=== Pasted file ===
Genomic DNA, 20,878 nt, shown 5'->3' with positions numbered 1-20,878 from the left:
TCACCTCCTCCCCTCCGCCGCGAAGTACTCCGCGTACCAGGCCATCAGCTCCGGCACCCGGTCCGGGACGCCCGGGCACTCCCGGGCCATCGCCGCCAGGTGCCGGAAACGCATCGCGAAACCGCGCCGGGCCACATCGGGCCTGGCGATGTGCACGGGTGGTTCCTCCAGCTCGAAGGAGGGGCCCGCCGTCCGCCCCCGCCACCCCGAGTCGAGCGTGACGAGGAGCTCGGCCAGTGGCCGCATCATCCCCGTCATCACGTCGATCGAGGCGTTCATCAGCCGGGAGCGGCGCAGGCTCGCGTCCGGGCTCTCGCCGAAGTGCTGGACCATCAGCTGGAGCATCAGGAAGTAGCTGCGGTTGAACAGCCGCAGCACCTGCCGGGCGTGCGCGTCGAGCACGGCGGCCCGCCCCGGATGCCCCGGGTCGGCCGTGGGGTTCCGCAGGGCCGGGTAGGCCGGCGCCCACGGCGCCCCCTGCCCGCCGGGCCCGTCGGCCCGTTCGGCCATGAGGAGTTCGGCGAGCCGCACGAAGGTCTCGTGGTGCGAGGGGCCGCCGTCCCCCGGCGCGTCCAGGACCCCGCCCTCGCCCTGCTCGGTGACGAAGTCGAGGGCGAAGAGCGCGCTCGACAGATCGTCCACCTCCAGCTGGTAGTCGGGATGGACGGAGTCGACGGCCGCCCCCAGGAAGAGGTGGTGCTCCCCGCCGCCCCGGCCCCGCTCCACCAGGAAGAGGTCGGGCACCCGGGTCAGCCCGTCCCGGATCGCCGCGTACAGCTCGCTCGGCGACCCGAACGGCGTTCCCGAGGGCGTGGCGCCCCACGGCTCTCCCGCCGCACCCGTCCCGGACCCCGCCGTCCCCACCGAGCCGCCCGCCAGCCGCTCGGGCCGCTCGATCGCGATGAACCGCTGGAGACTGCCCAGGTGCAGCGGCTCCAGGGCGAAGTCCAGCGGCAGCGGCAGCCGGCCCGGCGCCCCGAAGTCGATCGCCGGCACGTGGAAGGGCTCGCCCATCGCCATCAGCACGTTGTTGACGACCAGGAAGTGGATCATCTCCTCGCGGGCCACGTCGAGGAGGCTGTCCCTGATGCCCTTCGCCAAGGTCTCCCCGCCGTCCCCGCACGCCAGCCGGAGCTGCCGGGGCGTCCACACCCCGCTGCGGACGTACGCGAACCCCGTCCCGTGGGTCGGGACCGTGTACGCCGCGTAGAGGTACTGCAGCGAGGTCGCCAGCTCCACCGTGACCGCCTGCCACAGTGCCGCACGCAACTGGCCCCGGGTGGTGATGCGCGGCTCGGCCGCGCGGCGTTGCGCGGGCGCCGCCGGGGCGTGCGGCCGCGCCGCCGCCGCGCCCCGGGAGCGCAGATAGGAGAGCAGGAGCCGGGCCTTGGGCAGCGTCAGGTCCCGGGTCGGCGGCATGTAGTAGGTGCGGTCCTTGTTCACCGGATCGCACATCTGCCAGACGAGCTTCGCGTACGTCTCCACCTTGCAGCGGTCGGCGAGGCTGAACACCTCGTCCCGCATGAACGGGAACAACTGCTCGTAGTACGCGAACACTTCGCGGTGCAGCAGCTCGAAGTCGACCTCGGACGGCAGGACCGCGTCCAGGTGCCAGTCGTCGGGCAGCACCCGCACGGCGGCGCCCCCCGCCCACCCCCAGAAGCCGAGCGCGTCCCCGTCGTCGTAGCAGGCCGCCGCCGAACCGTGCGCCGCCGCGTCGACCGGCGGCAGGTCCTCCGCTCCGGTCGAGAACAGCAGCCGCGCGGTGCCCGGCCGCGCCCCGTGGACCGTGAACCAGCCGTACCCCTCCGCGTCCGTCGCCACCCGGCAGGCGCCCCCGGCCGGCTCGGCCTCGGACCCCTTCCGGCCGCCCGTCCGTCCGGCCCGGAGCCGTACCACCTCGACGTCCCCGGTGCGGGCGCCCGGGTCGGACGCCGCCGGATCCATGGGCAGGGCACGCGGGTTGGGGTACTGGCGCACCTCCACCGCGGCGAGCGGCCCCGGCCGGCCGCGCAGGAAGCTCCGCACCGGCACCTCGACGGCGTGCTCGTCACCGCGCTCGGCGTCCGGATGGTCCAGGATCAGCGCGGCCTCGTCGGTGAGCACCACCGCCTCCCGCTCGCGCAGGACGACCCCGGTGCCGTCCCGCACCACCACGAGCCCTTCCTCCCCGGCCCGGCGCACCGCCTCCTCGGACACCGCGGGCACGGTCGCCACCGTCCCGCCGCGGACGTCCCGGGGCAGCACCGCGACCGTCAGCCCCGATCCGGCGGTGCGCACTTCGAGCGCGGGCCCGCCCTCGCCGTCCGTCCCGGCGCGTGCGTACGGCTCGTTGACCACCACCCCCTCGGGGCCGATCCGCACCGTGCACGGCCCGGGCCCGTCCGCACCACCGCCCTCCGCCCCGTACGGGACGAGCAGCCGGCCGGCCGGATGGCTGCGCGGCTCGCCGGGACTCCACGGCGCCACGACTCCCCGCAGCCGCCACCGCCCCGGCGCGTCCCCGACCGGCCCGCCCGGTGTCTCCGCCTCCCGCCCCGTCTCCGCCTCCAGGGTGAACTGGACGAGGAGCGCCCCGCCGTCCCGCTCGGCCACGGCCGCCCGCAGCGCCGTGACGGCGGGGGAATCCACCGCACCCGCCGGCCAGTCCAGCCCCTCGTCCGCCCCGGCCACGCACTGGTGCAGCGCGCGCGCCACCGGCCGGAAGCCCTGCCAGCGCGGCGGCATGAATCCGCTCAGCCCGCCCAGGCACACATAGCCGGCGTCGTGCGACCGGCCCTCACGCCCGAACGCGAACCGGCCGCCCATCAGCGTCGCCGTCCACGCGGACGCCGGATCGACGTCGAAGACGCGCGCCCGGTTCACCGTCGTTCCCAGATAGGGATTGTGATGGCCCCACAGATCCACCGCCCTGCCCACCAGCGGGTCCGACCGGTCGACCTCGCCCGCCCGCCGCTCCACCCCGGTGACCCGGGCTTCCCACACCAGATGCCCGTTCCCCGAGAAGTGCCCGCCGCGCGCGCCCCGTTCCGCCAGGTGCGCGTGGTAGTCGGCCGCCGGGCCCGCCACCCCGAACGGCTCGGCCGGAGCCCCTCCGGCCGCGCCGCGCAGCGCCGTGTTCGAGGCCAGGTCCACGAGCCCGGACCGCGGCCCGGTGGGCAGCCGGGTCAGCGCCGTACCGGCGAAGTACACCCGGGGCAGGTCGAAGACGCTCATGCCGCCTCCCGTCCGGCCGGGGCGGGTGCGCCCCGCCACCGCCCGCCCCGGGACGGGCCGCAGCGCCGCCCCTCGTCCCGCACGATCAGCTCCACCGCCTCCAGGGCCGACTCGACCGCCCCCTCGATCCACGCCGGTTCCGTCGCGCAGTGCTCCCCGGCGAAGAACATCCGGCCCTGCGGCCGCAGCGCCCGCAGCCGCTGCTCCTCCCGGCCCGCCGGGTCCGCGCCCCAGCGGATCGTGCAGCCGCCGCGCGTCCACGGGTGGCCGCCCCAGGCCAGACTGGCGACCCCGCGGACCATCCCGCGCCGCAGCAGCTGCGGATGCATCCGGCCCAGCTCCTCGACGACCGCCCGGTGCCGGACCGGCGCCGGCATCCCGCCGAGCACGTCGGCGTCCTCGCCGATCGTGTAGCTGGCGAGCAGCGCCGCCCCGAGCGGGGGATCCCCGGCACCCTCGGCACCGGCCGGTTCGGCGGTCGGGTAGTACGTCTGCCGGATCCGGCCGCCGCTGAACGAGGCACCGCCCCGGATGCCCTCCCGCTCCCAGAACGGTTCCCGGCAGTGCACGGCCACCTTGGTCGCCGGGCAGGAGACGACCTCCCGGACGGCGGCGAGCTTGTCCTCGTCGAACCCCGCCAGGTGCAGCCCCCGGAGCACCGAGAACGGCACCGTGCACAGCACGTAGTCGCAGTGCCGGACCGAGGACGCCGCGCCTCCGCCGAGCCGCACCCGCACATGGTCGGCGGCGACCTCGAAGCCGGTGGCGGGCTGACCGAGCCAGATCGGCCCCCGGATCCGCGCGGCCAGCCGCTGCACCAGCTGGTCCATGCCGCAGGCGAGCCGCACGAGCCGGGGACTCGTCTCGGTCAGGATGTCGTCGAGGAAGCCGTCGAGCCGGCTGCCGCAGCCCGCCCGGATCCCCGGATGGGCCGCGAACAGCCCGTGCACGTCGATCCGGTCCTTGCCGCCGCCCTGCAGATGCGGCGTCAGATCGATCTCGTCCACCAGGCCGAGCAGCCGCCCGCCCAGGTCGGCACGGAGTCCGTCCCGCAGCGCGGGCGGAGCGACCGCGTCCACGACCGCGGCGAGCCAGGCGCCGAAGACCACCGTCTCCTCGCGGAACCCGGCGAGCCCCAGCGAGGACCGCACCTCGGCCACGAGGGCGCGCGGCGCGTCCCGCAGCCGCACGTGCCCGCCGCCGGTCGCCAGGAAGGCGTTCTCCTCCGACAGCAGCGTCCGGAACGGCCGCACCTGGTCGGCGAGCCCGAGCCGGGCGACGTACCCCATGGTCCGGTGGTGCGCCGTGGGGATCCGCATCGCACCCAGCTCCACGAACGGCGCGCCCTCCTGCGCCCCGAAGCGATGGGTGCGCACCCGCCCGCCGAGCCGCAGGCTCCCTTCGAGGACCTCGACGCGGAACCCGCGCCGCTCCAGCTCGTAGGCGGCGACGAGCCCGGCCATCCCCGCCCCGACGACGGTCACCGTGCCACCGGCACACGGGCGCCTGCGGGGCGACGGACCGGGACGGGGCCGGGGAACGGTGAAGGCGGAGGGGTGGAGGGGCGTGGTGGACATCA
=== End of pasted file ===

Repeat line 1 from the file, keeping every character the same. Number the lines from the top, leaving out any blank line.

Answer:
Genomic DNA, 20,878 nt, shown 5'->3' with positions numbered 1-20,878 from the left: